Unlocking the socio-economic development potentials : women's experiences of Functional Adult Literacy (FAL) in Apac District, Northern Uganda
Akello, Judith Abal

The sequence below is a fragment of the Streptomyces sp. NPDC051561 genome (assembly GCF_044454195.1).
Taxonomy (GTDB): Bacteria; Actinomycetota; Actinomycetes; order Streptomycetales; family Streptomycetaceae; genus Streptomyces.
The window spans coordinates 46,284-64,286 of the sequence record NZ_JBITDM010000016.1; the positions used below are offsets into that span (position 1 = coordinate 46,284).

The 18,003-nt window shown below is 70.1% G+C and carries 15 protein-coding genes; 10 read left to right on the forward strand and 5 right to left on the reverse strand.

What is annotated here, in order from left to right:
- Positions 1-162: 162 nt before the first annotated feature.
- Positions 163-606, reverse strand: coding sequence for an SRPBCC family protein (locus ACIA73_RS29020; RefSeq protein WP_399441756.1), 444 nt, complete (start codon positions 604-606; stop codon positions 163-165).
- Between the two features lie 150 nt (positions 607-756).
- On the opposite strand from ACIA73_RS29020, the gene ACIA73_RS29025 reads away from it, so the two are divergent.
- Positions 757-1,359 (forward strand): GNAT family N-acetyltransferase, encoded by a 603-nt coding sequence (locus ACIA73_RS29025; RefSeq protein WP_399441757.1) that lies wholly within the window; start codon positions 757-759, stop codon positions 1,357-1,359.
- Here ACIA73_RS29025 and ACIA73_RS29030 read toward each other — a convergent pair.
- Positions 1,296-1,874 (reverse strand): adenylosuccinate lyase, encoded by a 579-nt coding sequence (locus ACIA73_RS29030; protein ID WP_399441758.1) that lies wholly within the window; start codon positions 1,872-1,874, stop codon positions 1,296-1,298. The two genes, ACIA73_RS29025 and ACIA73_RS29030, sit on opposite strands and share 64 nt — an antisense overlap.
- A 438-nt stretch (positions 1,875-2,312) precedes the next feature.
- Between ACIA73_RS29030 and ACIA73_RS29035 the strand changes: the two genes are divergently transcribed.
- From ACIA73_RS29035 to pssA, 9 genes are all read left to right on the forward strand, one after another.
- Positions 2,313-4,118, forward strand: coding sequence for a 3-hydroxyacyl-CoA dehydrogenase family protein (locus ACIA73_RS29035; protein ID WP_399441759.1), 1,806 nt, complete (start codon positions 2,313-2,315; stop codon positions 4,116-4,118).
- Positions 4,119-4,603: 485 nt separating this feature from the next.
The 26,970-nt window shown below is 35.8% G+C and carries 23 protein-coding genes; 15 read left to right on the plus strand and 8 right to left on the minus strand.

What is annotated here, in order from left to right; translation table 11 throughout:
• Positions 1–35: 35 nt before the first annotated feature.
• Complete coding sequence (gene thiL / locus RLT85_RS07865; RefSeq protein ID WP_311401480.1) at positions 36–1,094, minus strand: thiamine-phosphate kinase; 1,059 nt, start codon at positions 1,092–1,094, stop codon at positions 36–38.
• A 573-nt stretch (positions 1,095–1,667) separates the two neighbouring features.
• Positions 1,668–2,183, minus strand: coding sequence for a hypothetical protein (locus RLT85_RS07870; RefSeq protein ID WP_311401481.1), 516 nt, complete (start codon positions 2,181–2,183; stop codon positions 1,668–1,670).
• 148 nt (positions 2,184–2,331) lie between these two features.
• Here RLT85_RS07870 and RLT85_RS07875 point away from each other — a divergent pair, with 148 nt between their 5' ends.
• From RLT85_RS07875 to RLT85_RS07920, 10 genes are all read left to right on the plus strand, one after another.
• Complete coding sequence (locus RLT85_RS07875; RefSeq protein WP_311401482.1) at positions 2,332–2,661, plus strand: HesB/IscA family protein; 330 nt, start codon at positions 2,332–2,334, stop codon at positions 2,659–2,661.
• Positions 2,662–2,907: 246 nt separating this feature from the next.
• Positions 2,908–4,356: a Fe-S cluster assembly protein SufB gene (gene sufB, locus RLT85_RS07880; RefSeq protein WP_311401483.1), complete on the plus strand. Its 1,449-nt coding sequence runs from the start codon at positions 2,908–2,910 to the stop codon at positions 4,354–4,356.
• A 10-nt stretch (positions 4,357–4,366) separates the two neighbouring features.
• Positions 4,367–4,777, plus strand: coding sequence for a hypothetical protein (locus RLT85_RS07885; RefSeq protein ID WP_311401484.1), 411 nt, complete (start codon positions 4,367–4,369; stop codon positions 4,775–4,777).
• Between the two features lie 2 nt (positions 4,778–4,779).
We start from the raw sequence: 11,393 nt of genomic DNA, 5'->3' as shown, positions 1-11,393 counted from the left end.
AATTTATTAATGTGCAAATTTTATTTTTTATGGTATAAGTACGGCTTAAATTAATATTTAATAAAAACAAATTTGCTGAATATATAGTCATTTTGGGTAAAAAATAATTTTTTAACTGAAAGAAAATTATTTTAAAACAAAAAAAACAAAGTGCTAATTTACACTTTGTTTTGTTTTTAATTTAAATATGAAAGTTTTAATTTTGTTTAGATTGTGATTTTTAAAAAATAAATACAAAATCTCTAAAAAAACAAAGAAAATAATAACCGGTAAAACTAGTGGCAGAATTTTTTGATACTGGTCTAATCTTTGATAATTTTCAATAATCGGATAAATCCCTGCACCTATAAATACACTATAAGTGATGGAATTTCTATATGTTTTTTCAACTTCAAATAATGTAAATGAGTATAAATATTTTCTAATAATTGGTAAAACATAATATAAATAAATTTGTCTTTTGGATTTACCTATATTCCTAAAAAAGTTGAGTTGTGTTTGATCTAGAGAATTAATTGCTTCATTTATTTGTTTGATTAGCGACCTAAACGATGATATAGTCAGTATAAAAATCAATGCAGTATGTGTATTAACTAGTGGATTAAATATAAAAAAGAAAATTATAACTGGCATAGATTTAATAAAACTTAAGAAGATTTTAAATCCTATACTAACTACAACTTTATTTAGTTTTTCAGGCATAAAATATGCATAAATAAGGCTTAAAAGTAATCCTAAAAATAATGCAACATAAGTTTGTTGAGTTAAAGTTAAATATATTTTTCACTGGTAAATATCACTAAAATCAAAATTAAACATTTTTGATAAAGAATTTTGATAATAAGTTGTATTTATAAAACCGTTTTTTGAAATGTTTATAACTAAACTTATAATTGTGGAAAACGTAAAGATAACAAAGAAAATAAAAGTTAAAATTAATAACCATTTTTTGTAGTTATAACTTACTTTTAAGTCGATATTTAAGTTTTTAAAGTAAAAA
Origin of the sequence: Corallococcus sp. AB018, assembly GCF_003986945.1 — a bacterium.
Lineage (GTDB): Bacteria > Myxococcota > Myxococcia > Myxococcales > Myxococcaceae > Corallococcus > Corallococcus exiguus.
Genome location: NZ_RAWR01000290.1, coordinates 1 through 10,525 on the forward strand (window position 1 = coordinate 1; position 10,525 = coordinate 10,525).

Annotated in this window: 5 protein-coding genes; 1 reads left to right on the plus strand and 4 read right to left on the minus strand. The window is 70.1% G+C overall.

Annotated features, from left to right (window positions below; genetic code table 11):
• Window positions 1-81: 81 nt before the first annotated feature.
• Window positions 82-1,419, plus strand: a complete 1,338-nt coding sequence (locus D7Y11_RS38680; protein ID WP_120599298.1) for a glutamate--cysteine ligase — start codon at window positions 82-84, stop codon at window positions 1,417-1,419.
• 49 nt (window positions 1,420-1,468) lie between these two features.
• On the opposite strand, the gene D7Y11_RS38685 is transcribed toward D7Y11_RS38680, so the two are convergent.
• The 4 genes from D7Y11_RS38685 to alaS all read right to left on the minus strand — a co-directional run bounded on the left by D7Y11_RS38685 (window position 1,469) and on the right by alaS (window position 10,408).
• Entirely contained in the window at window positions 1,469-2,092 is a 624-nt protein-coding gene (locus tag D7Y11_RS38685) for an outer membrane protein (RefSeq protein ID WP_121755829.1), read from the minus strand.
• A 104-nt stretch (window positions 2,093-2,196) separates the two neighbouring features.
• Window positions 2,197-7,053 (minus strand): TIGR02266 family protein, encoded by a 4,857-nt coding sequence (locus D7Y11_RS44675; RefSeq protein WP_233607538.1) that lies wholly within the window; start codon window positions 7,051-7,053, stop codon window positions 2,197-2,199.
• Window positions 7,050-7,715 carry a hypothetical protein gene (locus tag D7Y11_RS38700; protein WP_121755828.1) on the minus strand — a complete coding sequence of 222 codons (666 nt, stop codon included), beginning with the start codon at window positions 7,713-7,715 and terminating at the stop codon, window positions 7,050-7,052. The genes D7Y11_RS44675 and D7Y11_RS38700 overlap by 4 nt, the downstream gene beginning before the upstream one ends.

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The study was about women’s experiences of Functional Adult Literacy (FAL) and their potentials to socio-economic development in Apac district, Northern Uganda. The main objective of this study was to explore whether and how women participants in Apac District derived socio-economic benefits from skills acquired from FAL training. The study was informed by agency theory from Kabeer’s socio-economic viewpoint and Freire’s literacy perspective which argue on the element of conscientisation or awareness by making marginalised non-literate’s agents of socio-economic development. These perspectives helped to unravel socio-economic changes experienced by women as a result of their participation in FAL training. These changes were captured by comparing the beneficiaries of FAL with their non-literate counterparts, in terms of participating in communities, health promotion behaviours, children’s education and income generating activities. The study largely employed qualitative case study research design focusing on the experiences of 52 women and men both in the rural and urban setting. Using individual in-depth and key informant interviews, the study pointed out situations before and after women’s involvement in FAL training. The findings which were based on facts or observed evidence inductively generated from the participants revealed that women who trained in FAL acquired skills that greatly changed their lives. Access to FAL skills is seen to improve women’s daily lives in terms of improved self-confidence and awareness in the community. Also, the reading, writing and numeracy skills contributed to women’s awareness of the importance to participation in the key areas of community meetings, including confidence and ability to amend the meeting’s agenda and speaking at meetings. Further, from the practical skills, the women experienced increased awareness and understanding of health related issues as well as contribution and influence on children’s performance, persistence and success in school. In the same way, the practical skills provided in FAL training improved women’s awareness of book-keeping skills which has played a vital role in boosting their substantive engagement in income generating activities. Therefore, the study recommends that the MoGLSD, international donors, NGOs and civil society should ensure prioritisation, support and implementation of FAL training.